On paper Tom Hoyle’s debut, Thirteen, sounds to have the makings of a sure-fire hit. It centres on a concept filled with promise, intrigue and definite dramatic imperative. From the outset, however, that intrigue and promise wanes under a host of peculiar plotting contrivances, a lack of sympathetically drawn characters and leaden prose.
Adam is born on the stroke of midnight at the turn of the new millennium. This caprice means he is a target for a cult wanting to kill all children born on that precise date and time prior to the end of their thirteenth year. Readers are instantly transported into the world within which the cult operates and witness the death of the children prior to the attempts on Adam’s own life. These are told sparely but each child is portrayed so sketchily that it becomes difficult to distinguish one from the other, much less to care about the grisly demise that befalls them. Admittedly this is scene setting, but nonetheless it feels uncomfortable and, if attempting to achieve the lightning fast pace of the best action thrillers, this is held up by exposition around the cult and its system of beliefs and around the rationale behind Adam’s adoption.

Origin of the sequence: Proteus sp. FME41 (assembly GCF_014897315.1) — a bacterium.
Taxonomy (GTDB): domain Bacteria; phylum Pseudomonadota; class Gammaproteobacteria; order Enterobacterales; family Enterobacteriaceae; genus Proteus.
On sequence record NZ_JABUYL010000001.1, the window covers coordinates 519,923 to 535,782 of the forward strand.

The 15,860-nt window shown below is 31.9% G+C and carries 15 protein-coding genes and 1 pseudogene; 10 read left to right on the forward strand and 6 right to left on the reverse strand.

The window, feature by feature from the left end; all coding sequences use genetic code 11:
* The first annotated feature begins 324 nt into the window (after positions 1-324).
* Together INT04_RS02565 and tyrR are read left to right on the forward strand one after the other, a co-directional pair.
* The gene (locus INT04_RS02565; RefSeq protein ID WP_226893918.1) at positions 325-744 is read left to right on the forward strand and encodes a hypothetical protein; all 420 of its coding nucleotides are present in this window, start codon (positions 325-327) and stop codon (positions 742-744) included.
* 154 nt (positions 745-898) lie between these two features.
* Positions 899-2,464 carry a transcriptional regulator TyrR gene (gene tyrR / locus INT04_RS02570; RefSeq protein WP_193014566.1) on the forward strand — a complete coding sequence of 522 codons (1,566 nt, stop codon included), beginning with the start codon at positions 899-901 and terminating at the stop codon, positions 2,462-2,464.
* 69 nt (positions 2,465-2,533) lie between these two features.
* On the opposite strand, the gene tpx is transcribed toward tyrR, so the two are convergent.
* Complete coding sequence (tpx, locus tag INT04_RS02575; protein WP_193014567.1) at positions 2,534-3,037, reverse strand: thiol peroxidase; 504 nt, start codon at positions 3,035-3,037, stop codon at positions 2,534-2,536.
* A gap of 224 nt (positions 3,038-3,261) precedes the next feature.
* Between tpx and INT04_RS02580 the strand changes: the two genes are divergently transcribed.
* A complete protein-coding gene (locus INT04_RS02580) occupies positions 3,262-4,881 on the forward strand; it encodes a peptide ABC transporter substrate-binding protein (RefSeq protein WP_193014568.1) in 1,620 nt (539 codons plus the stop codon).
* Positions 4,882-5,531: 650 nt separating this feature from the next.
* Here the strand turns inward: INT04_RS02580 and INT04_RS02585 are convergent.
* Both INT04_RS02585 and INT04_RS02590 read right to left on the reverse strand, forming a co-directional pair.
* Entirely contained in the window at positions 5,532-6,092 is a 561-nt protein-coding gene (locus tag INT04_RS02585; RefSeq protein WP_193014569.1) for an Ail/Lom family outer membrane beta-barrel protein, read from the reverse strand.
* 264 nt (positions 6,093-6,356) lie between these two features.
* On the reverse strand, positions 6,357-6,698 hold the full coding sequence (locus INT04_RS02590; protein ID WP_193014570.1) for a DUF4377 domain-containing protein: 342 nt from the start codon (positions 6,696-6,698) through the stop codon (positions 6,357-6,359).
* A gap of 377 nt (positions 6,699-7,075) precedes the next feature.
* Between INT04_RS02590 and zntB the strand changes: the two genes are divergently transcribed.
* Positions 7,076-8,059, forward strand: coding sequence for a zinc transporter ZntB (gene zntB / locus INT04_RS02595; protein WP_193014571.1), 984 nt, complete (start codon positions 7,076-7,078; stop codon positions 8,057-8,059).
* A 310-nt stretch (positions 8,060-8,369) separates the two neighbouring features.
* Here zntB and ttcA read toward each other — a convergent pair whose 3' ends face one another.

Short chapters in the books means that progress in reading is made quickly and makes it suitable for less confident or keen readers. As a whole, however, the novel never quite positions itself either as a thriller or as a gritty, thought-provoking ideas-led novel. In more experienced hands the concept might have delivered, but here a fascinating premise dwindles and dies.